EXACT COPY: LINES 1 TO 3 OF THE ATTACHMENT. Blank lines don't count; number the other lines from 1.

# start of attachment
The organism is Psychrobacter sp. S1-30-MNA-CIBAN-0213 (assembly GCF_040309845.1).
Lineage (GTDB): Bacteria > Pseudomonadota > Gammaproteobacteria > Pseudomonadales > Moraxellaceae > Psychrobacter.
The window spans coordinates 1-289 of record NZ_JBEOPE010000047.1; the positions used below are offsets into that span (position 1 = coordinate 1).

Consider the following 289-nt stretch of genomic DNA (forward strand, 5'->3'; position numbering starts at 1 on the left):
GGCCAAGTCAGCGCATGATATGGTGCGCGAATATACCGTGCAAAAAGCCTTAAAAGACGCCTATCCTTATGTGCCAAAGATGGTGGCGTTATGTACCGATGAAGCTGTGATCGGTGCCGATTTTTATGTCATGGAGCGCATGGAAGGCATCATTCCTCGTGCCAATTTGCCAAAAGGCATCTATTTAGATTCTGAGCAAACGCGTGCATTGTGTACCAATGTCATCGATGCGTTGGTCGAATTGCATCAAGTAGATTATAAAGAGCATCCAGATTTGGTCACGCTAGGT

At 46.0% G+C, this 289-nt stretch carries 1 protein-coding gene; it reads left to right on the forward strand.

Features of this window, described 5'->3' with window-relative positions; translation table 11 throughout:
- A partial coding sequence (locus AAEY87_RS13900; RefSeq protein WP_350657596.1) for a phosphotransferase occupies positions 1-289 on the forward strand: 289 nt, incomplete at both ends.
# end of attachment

The organism is Psychrobacter sp. S1-30-MNA-CIBAN-0213 (assembly GCF_040309845.1).
Lineage (GTDB): Bacteria > Pseudomonadota > Gammaproteobacteria > Pseudomonadales > Moraxellaceae > Psychrobacter.
The window spans coordinates 1-289 of record NZ_JBEOPE010000047.1; the positions used below are offsets into that span (position 1 = coordinate 1).